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What is CIA Triad of Information Security?

CIA Triad - Cyberops

What is CIA Triad of Information Security?

By Annu Choudhari 0 Comment June 11, 2019

Modern hackers are able to hack absolutely everything, from airplanes, cars, sensor equipment and ending with locks with TSA function, voting booths and medical devices.

The overall picture is even worse. Former director of the National Security Agency, Mike McConnell, suspects that China has cracked “all major corporations” of the United States. Edward Snowden found that the US government keeps track of national and international hacks. And, according to the Ponemon Institute, in 2014, 110 million Americans turned to the authorities with complaints that their personal data had been compromised.

The system is broken. It no longer provides security to people, companies, or the government. The worst thing is that no one knows how to fix it all.

What happened?

If you do not install bad software on your computer and do not allow bad people to go to it, then you have nothing to worry about.

The attackers target “endpoints” (any device or sensor connected to the network) needed to hack the network. These “endpoints” are usually protected by firewalls, certificates, passwords, and so on.

In the early days of the Internet, hacking the network was relatively easy. Today, most private networks have a huge number of “endpoints” that provide reliable protection. However, there are still too many vulnerabilities that hackers can use for their own purposes. As Ajay Arora, CEO of the file protection company “Vera”, notes: “There is no more perimeter. This is a dream of the past.”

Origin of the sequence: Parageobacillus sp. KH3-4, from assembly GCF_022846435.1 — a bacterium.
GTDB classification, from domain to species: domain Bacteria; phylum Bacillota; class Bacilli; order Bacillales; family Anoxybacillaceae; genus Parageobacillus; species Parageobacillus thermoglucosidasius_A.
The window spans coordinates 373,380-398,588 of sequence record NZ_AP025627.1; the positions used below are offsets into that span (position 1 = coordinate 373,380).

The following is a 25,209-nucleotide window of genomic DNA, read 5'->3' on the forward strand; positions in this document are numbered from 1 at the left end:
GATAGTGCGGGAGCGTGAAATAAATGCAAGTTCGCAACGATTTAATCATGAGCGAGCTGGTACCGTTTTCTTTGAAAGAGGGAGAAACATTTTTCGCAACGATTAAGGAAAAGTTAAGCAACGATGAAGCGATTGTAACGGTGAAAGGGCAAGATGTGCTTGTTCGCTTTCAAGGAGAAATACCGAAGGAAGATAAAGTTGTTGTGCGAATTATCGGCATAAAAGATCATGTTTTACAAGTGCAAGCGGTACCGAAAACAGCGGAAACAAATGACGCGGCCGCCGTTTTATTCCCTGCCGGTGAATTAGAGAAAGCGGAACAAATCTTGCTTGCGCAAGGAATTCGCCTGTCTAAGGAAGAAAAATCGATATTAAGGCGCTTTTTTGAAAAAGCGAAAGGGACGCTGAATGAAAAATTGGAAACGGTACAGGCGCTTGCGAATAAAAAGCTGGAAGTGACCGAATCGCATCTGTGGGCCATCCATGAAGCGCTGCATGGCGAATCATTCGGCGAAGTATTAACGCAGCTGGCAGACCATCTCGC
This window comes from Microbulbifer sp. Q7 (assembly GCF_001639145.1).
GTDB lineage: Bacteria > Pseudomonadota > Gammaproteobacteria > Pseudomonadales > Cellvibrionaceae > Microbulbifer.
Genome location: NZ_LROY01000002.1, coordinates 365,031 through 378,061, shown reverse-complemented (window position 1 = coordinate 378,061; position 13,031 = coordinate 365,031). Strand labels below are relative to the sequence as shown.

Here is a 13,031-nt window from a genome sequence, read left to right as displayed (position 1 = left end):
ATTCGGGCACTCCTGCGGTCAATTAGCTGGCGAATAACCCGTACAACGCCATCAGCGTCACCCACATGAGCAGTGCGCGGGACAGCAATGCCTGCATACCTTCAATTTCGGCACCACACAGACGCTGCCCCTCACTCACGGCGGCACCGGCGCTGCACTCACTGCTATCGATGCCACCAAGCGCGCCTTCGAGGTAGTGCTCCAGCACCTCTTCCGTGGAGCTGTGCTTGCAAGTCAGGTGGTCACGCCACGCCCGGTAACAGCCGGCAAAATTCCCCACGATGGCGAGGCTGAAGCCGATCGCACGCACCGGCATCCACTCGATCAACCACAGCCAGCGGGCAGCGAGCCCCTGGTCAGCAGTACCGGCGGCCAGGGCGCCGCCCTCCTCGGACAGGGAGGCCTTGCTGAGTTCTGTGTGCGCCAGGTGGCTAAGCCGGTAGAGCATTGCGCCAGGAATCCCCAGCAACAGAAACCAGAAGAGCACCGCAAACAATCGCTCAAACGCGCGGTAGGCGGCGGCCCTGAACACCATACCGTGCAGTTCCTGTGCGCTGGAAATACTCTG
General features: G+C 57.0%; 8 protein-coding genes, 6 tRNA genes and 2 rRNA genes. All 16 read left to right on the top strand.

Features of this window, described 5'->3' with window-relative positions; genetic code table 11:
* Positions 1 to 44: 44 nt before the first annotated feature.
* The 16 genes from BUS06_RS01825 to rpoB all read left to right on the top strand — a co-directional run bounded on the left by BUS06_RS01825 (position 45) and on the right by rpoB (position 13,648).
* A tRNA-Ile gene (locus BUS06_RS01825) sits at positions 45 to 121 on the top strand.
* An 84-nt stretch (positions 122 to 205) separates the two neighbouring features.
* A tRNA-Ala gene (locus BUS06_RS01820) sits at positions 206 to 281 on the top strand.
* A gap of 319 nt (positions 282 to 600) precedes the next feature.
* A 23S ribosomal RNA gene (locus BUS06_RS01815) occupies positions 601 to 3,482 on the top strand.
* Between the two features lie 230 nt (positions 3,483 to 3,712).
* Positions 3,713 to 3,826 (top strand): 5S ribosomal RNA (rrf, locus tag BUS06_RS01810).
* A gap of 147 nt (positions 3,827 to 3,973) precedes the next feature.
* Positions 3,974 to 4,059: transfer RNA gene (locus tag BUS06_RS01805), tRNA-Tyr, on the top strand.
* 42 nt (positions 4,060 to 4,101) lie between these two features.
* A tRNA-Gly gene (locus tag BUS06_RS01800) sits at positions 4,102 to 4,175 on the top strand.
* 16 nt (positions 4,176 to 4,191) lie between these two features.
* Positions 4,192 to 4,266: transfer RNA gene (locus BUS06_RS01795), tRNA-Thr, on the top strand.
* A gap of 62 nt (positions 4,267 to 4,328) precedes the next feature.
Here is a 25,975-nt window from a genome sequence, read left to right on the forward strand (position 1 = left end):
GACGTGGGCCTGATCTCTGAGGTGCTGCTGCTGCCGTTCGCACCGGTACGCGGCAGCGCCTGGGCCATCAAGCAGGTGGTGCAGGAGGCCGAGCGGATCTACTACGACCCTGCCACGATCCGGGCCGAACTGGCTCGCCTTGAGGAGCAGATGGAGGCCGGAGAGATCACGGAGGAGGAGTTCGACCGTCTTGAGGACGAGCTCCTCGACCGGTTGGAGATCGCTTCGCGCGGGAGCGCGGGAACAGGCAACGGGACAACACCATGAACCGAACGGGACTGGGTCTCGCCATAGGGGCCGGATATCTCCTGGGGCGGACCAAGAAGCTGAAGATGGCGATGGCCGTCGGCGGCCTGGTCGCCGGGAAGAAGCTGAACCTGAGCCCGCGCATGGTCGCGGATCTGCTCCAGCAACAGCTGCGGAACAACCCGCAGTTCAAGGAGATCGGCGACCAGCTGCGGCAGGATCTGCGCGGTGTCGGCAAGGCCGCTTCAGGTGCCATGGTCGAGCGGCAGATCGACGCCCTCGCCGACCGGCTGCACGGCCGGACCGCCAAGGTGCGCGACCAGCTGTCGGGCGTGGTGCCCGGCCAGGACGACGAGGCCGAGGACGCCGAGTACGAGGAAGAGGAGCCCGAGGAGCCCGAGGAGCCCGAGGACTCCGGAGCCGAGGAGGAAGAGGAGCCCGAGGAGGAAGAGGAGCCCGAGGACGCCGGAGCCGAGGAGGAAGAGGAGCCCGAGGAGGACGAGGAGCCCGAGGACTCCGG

However, the security paradigm is still focused on perimeter protection, because, frankly, no one knows what else can be done.

CIA Triad

This is the basic human instinct for assessing risk and taking or taking any action on this risk. This is the essence of security, which is the body of knowledge that provides a framework around this instinct.

The information security community has a model for assessing and responding to threats, at least as a starting point: confidentiality, integrity and availability.

Accessibility means ensuring continued support for your services and providing administrators with access to core networks and management. Hacker attacks such as “denial of service” or “delete data” put accessibility at risk.

Integrity means assessing whether critical data and software of your network and system are at risk of malicious threats, unauthorized access and various errors or not. Viruses and malware violate the integrity of the systems they infect.

These three concepts quite often contradict their nature. Imagine that company information is available via extranet. This accessibility reveals attack vectors that could compromise data privacy. Similarly, a company with burdensome confidentiality requirements will impede the company’s desire to provide data to customers and partners. Or perhaps they wanted the data to be available so quickly that the development of the site was abandoned and led to data leakage between users – the lack of data integrity.